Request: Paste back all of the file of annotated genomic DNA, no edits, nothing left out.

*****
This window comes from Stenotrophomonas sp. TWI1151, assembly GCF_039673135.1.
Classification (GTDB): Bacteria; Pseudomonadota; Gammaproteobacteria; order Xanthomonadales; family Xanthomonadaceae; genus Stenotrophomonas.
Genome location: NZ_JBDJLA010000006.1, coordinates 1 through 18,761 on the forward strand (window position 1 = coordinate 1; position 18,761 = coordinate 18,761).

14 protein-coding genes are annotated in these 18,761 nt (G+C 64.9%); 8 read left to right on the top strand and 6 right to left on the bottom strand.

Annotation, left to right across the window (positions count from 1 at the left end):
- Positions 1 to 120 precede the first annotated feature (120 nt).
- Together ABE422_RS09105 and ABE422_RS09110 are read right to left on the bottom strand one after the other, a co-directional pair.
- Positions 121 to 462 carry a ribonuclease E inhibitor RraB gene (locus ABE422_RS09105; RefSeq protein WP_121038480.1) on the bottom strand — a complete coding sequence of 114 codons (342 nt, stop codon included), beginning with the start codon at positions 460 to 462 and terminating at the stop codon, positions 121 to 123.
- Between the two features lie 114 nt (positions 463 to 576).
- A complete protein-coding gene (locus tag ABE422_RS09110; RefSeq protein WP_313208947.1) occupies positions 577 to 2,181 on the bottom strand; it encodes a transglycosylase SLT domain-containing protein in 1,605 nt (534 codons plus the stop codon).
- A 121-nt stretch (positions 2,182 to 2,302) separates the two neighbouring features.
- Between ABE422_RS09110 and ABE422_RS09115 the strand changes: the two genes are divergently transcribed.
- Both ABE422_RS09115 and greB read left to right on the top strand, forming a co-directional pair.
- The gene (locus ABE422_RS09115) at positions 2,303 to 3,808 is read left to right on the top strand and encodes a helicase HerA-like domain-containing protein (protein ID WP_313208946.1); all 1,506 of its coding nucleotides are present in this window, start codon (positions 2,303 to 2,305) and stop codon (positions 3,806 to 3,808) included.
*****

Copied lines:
This window comes from Stenotrophomonas sp. TWI1151, assembly GCF_039673135.1.
Classification (GTDB): Bacteria; Pseudomonadota; Gammaproteobacteria; order Xanthomonadales; family Xanthomonadaceae; genus Stenotrophomonas.
Genome location: NZ_JBDJLA010000006.1, coordinates 1 through 18,761 on the forward strand (window position 1 = coordinate 1; position 18,761 = coordinate 18,761).

14 protein-coding genes are annotated in these 18,761 nt (G+C 64.9%); 8 read left to right on the top strand and 6 right to left on the bottom strand.

Annotation, left to right across the window (positions count from 1 at the left end):
- Positions 1 to 120 precede the first annotated feature (120 nt).
- Together ABE422_RS09105 and ABE422_RS09110 are read right to left on the bottom strand one after the other, a co-directional pair.
- Positions 121 to 462 carry a ribonuclease E inhibitor RraB gene (locus ABE422_RS09105; RefSeq protein WP_121038480.1) on the bottom strand — a complete coding sequence of 114 codons (342 nt, stop codon included), beginning with the start codon at positions 460 to 462 and terminating at the stop codon, positions 121 to 123.
- Between the two features lie 114 nt (positions 463 to 576).
- A complete protein-coding gene (locus tag ABE422_RS09110; RefSeq protein WP_313208947.1) occupies positions 577 to 2,181 on the bottom strand; it encodes a transglycosylase SLT domain-containing protein in 1,605 nt (534 codons plus the stop codon).
- A 121-nt stretch (positions 2,182 to 2,302) separates the two neighbouring features.
- Between ABE422_RS09110 and ABE422_RS09115 the strand changes: the two genes are divergently transcribed.
- Both ABE422_RS09115 and greB read left to right on the top strand, forming a co-directional pair.
- The gene (locus ABE422_RS09115) at positions 2,303 to 3,808 is read left to right on the top strand and encodes a helicase HerA-like domain-containing protein (protein ID WP_313208946.1); all 1,506 of its coding nucleotides are present in this window, start codon (positions 2,303 to 2,305) and stop codon (positions 3,806 to 3,808) included.